Every time I get really sick, I end up watching something I otherwise would have avoided.
This tendency is born of a desire for easily-digestible entertainment in my physically diminished state.
Last time I was sick, I watched the entire first season of the cartoon Transformers: Prime (and later went follow the show obsessively to its conclusion two seasons later, but that’s a topic for another blog post).
This time, it was the last three movies of Stephenie Meyer’s Twilight Saga that I’d yet to see: Eclipse, Breaking Dawn pt. 1, and Breaking Dawn pt. 2.
I’d previously watched the first two films – Twilight and New Moon – years ago at the behest of Twihard friends, and swore I’d never watch another. After all, there was just so much to dislike:
- Edward’s behaviour toward Bella was stalker-ish and controlling
- Bella, as a character, was dull as a spoon, possessing no interesting qualities nor being an active (as opposed to passive) participant in her own story
- Edward was way too old to be in a romantic relationship with Bella
- Neither Bella’s mother nor Edward’s had jobs (unlike both of their fathers)
- As a whole, the story glamourized unhealthy romance for its target audience of impressionable young girls.
Maybe it was the Advil Cold + Sinus at play, but as I watched the final three movies, I found they weren’t all bad. Indeed, there were a number of elements of the Twilight Saga that found quite enjoyable, both as a consumer of stories and a creator of them:
Something old, something new
The last major reinterpretation of vampire folklore, to my knowledge, was Anne Rice’s The Vampire Chronicles, which began with Interview With a Vampire, published in 1976 and re-popularized in 1994 following a film adaptation starring Brad Pitt and Tom Cruise.
The paranormal (e.g. witches, vampires, fairies, zombies, etc.) is an important facet of our collective human culture. Every ethnicity from every era has had and still has its own monsters and mythology.
Stories of these otherworldly creatures are constantly being reinvented, recycled, and retold, seeming to recapture public interest in cycles of 10-20 years.
With Twilight, Stephenie Meyer definitely presented the right monster at the right time.
I’ve got the power
If memory serves, in Anne Rice’s The Vampire Chronicles, older vampires were stronger and more capable than younger ones, but overall, all vamps possess them same special abilities.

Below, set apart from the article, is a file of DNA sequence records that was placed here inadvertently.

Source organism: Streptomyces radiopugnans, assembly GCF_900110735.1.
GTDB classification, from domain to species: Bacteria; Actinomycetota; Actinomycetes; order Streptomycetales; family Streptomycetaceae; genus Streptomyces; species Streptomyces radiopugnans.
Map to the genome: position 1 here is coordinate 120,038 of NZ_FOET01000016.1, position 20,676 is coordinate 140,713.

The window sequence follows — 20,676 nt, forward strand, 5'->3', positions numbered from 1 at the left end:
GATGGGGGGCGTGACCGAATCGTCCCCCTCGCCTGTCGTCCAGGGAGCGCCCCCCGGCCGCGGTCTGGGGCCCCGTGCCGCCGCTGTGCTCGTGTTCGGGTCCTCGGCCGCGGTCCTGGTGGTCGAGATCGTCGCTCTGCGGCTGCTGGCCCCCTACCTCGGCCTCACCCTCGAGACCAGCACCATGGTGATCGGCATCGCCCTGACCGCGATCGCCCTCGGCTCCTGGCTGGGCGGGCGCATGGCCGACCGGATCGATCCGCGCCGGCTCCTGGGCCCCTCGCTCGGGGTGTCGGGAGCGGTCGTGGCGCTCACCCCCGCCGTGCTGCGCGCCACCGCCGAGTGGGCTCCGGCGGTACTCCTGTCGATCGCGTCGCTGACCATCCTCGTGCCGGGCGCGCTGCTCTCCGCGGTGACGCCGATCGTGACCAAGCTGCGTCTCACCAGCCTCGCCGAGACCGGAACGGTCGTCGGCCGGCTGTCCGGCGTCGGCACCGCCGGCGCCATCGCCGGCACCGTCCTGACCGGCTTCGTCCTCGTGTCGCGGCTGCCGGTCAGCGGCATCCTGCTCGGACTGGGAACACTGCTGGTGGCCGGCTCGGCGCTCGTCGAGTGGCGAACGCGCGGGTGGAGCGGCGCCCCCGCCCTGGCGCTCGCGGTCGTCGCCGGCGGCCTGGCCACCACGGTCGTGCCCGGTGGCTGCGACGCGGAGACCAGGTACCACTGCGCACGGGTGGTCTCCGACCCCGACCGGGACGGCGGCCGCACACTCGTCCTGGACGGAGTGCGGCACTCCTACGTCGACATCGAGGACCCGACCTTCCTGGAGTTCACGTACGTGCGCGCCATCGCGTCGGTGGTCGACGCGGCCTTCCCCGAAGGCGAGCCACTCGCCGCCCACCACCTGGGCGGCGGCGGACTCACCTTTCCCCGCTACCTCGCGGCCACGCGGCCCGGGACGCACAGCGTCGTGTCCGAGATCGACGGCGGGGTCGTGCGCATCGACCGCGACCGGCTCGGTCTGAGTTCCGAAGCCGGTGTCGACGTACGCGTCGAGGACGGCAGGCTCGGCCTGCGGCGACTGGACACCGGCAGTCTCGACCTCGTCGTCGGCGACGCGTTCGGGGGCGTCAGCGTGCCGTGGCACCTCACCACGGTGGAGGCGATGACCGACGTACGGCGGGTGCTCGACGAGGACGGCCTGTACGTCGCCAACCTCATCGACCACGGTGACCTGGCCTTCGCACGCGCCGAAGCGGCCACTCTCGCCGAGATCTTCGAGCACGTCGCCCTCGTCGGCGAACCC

In Twilight, many of the vampires have their own unique power, such as Alice’s ability to see the future, or Edward’s reading of minds, or Jasper controlling emotions.
Stories with these sorts of ensemble casts in which everyone has a different special power are always enjoyable, for they invite the audience to choose which among the possible powers they would most like to possess, and to insert themselves into the story in the process.
A role for First Nations
Not being Quileute myself, or First Nations at all for that matter, I don’t know if this inclusion is viewed as positive by them or not. But it seems like most of the stories I’ve read or watched that portray First Nations people heroically have taken place in a historical setting (e.g. The Last of the Mohicans).
Despite Twilight being a paranormal story and not based on genuine Quileute myths, it was nice to see so many First Nations actors in a movies playing present-day, positive roles.
A focus on family
I like how the Cullen coven of vampires styles itself as a family, not just to keep up appearances, but in their behaviour towards each other as well. I’m so used to the traditional vampire being a dark, brooding loner, who, while he may briefly team up with other vamps, ultimately leads a long, solitary existence.
More impressively, though, is that Bella maintains her relationship with her father, Charlie, throughout the entire story.
So often in YA, parents are unsympathetic and don’t last the first few scenes (assuming they appear at all), as they’re seen as detrimental to the youth hero(ine) having a self-determining adventure.
Even though Charlie didn’t play an active role in Bella’s character arc, he was portrayed as caring deeply for his daughter and wanting to help her in any way he could. This is a good reminder to teen readers that most parents aren’t the enemy.
The government remains standing
One of my biggest dislikes about YA fiction is how a ragtag band of idealists will help foment revolution, overthrow a corrupt governing body, and then the story ends.
That is the point where I wish the story would start. I’m always curious to know how the new world order will actually function, given the idealists usually have little to no experience in leading a society and helping it thrive.
At the end of Breaking Dawn pt. 2, the Volturi – essentially the international government of vampires – has not been put down. While a few of the more hotheaded vampires want to attempt it, for the majority of them, it’s enough that they’ve overcome the charges the Volturi held against them.
Rather than incite rebellion, they’re happy to just live their quiet, insignificant lives while the government goes on about its despotic and despicable ways. Kind of like in real life.
I’m of the opinion that every story, no matter how terrible as a whole, has at least one redeeming quality that can be instructive to writers.
What do you think? Was there anything you liked about Twilight? What did you hate about it? (dislikes can be instructive as well).
Related post: Writing for Prime Time